Artemis International CEO Jan Mills discusses gender equality across the nutraceuticals market and provides advice to women with management aspirations, in part II of a Q&A with Natural Products Insider.

May 24, 2023

7 Min Read
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Natural Products Insider: What inspired you to join WIN’s board of directors?

Jan Mills: I was one of the founding members of WIN shortly after SupplySide West in October 2021. I was on a panel at the Nutrition Capital Network (NCN) event talking about gender equity. Normally, I’m not all that interested in talking about this issue because it often feels like tokenism. This time, I was intrigued because this issue was being addressed at a forum for investors who were hearing pitches from vetted companies looking for investment. The attendees paid a lot to go to this forum, so presumably someone thought the topic relevant enough to discuss.

At one point, I commented I was dismayed that at my stage of life, after being at the forefront of women entering executive track, we were still talking about the same issues and substantive progress had not been made. I addressed the young women in the room to say they must be angry about this. The response was enthusiastic applause. I remember thinking to myself, “Yeah, we all should be angry and maybe the time has come to actively do something about this in our industry.” I’d reached the point in my career where I had success, experience and time to give back, and so I could step up to the task.

Related:Q&A with WIN VP Jan Mills: Tips for balancing work and life

The chemistry of like-minded women was there, and we all saw the opportunity to make positive change. Lauren Clardy was a co-panelist, Heather Granato was moderating, Lynda Doyle was reviewing the pitches. As more supporters stepped up to the concept of WIN, the enthusiasm grew. It was, and is, exhilarating to be part of such a talented and creative group of women and men.

It was very important to me that WIN would be focused on concrete goals, and as a WIN founding board member, I thought I could help frame this. In my career, I have been part of women’s “networking” groups, and while they were often fun, I don’t believe they accomplished a thing. At this point in my career, I want to see concrete results. I want WIN to be a beacon for the power of diversity.

Natural Products Insider: As the CEO of a nutraceuticals ingredients supplier, you likely have many conversations with other leaders across the industry. Would you say that, by and large, your male counterparts treat you today as an equal in business?

Mills: For the most part, yes. But there are two parts to this question.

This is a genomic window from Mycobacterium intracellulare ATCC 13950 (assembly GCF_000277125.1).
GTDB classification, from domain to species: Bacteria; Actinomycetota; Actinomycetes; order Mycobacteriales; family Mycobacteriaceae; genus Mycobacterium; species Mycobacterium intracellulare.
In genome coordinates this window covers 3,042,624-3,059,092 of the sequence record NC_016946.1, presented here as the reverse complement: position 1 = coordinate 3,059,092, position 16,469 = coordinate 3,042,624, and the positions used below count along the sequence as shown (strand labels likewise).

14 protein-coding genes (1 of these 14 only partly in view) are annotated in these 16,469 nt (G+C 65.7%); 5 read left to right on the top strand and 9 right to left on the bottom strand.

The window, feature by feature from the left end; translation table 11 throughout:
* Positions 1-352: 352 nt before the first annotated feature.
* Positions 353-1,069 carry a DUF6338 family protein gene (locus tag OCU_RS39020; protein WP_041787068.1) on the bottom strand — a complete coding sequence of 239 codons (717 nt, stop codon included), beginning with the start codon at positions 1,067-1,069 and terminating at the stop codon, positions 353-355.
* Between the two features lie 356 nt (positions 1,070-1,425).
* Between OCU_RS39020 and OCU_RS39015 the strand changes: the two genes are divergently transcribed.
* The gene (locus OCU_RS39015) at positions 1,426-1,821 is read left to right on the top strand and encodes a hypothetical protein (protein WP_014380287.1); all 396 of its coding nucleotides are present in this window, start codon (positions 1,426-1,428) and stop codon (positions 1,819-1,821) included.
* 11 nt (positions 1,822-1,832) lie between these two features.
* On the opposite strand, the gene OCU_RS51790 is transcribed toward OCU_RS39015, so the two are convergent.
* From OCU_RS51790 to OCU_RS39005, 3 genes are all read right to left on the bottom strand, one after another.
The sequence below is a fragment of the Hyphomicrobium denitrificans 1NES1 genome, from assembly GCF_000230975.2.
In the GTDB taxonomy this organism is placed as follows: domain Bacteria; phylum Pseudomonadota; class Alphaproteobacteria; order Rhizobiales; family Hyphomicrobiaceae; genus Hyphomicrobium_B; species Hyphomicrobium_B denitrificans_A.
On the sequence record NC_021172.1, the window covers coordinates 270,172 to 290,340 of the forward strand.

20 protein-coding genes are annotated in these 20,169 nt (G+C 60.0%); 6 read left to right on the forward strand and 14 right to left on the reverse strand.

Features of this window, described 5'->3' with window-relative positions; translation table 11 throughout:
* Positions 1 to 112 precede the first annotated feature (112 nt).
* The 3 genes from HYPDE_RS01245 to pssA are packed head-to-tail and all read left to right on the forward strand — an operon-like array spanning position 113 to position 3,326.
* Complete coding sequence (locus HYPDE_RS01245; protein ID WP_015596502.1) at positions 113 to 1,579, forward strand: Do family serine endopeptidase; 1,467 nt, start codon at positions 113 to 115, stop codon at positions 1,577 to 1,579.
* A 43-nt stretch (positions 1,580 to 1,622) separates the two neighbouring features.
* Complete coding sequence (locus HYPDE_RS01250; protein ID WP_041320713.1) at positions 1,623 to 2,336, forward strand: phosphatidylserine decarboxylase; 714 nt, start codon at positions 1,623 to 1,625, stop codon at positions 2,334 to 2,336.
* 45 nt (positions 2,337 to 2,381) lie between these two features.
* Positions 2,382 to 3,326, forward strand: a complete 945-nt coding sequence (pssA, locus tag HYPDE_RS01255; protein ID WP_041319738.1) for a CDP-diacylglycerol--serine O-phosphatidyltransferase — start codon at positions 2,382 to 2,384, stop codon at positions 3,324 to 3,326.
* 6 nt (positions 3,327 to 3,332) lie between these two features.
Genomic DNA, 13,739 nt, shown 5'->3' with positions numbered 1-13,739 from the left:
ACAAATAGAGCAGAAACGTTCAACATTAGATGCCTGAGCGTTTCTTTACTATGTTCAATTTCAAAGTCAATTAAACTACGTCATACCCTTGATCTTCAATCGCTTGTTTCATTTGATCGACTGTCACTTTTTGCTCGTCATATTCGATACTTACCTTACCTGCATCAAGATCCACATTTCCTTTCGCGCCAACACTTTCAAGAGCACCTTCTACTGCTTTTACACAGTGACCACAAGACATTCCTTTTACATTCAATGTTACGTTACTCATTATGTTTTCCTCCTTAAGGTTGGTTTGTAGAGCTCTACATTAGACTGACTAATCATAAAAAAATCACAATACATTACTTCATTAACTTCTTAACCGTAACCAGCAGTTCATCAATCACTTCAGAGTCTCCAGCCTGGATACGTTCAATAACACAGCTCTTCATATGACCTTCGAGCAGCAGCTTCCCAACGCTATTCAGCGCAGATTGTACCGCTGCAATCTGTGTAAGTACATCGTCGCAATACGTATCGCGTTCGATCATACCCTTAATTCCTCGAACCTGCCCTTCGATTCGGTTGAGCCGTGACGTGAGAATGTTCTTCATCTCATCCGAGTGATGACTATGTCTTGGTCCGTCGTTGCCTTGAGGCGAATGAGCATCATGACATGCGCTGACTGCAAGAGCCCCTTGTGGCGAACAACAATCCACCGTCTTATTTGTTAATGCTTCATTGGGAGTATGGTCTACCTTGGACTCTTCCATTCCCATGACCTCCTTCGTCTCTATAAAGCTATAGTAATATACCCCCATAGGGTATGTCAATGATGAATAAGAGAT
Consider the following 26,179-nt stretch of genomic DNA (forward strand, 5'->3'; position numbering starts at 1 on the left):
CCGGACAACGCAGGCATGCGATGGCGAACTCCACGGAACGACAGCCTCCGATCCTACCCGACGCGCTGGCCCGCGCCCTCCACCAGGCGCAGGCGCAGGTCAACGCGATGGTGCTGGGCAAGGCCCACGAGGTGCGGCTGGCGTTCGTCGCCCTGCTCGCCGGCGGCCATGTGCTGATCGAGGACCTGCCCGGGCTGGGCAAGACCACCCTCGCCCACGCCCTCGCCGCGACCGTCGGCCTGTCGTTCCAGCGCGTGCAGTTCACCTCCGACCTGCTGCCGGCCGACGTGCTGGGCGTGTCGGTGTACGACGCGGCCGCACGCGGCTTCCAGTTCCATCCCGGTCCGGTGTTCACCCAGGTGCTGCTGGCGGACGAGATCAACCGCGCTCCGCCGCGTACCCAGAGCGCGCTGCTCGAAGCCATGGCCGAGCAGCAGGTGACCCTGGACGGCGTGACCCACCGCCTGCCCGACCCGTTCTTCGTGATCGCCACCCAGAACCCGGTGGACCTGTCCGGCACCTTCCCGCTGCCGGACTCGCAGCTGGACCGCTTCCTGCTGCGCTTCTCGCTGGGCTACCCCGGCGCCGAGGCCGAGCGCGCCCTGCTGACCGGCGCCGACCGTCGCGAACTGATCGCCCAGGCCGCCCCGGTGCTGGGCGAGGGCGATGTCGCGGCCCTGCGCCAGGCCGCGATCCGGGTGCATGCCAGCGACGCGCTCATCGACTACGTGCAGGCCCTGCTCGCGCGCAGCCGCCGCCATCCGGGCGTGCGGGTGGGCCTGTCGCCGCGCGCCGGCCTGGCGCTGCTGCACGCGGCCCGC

First, I don’t let them treat me as anything other than an equal. This is an important message, especially for younger women. Practice your demeanor. Meaning, conduct yourself in such a way that you assume power and exude competence. Act; don’t react. Learn when you need to call them out as a jerk, and when to use your skills to set them aside. When you encounter resistance, keep the personal out of it. Stick to the issue or problem at hand. If you stick to the issue, it’s harder for them to see you strictly as female. Your persona is more professional.

It doesn’t always work.

Second, when I do encounter unequal treatment, it’s usually institutional or unconscious. This is much harder to combat. I find most of our male colleagues do not think they have an unconscious bias, but they do indeed. Few would intentionally speak to me in a demeaning way. Even fewer would think or speak out in a misogynistic way but, surprisingly, it still happens.

Leslie Gallo and Jan Mills

Natural Products Insider: Can you share any anecdotal stories of how the growing number of women in our industry has or has not changed the work environment and attitude towards women in the workplace, including females in management?

Mills. The first one that comes to mind is a recent one. I was at a women’s networking event where a young woman told us she had challenged her boss on why he didn’t promote more women. She was told the tiresome story that he couldn’t find qualified women. I just blew up. Here we were, in a room full of talented women, and there was not one recruiter in sight, not one male exec from a major corporation, and not one male venture capitalist. [I have] two takeaways. One, open your eyes guys! And, if you can’t find qualified women, make them (like General Motors made Mary Barra.)